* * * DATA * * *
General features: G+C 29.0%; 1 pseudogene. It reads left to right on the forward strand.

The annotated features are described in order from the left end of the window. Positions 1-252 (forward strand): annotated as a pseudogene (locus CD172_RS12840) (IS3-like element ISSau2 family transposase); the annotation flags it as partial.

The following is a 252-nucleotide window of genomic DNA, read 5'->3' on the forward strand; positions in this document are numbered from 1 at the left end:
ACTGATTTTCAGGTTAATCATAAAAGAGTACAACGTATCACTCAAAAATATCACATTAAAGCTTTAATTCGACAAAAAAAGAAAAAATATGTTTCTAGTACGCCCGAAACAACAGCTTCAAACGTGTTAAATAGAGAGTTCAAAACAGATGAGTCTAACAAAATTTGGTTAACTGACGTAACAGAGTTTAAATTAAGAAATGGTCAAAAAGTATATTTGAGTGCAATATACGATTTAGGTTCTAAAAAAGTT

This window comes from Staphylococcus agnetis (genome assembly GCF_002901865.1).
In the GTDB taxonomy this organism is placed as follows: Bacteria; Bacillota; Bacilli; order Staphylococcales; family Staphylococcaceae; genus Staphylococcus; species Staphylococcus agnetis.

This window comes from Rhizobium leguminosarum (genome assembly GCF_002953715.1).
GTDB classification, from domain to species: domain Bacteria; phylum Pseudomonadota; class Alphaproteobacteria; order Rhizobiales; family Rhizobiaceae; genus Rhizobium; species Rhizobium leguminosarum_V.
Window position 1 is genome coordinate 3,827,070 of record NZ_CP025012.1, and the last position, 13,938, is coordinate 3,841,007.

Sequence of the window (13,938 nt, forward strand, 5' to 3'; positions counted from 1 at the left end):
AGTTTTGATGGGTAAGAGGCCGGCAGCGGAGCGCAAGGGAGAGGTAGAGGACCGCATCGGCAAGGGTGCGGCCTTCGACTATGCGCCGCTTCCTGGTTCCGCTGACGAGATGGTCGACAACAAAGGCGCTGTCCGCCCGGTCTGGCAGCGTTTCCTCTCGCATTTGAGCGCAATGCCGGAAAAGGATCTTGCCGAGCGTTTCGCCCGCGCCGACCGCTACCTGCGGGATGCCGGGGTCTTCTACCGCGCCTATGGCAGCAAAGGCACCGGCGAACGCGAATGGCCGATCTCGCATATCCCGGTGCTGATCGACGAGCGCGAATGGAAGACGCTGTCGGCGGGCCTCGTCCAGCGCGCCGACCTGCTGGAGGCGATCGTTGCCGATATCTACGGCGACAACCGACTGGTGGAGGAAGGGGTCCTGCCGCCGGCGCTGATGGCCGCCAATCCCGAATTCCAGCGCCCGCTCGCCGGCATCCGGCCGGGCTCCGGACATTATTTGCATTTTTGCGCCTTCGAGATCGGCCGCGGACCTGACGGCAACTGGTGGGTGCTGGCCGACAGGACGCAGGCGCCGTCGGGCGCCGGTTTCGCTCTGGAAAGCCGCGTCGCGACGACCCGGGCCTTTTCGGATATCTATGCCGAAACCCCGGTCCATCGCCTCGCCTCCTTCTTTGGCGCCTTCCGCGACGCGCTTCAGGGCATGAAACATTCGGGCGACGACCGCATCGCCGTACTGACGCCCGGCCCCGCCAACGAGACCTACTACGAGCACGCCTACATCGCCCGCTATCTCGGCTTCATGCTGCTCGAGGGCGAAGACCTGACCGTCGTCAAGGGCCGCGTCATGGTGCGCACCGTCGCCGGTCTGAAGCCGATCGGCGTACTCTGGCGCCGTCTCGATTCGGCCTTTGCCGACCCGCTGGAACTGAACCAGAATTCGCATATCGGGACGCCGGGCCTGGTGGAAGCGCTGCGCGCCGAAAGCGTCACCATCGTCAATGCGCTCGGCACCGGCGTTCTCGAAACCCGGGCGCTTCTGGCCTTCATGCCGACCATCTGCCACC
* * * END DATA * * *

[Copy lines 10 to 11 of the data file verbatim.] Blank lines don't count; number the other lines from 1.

Sequence of the window (13,938 nt, forward strand, 5' to 3'; positions counted from 1 at the left end):
AGTTTTGATGGGTAAGAGGCCGGCAGCGGAGCGCAAGGGAGAGGTAGAGGACCGCATCGGCAAGGGTGCGGCCTTCGACTATGCGCCGCTTCCTGGTTCCGCTGACGAGATGGTCGACAACAAAGGCGCTGTCCGCCCGGTCTGGCAGCGTTTCCTCTCGCATTTGAGCGCAATGCCGGAAAAGGATCTTGCCGAGCGTTTCGCCCGCGCCGACCGCTACCTGCGGGATGCCGGGGTCTTCTACCGCGCCTATGGCAGCAAAGGCACCGGCGAACGCGAATGGCCGATCTCGCATATCCCGGTGCTGATCGACGAGCGCGAATGGAAGACGCTGTCGGCGGGCCTCGTCCAGCGCGCCGACCTGCTGGAGGCGATCGTTGCCGATATCTACGGCGACAACCGACTGGTGGAGGAAGGGGTCCTGCCGCCGGCGCTGATGGCCGCCAATCCCGAATTCCAGCGCCCGCTCGCCGGCATCCGGCCGGGCTCCGGACATTATTTGCATTTTTGCGCCTTCGAGATCGGCCGCGGACCTGACGGCAACTGGTGGGTGCTGGCCGACAGGACGCAGGCGCCGTCGGGCGCCGGTTTCGCTCTGGAAAGCCGCGTCGCGACGACCCGGGCCTTTTCGGATATCTATGCCGAAACCCCGGTCCATCGCCTCGCCTCCTTCTTTGGCGCCTTCCGCGACGCGCTTCAGGGCATGAAACATTCGGGCGACGACCGCATCGCCGTACTGACGCCCGGCCCCGCCAACGAGACCTACTACGAGCACGCCTACATCGCCCGCTATCTCGGCTTCATGCTGCTCGAGGGCGAAGACCTGACCGTCGTCAAGGGCCGCGTCATGGTGCGCACCGTCGCCGGTCTGAAGCCGATCGGCGTACTCTGGCGCCGTCTCGATTCGGCCTTTGCCGACCCGCTGGAACTGAACCAGAATTCGCATATCGGGACGCCGGGCCTGGTGGAAGCGCTGCGCGCCGAAAGCGTCACCATCGTCAATGCGCTCGGCACCGGCGTTCTCGAAACCCGGGCGCTTCTGGCCTTCATGCCGACCATCTGCCACC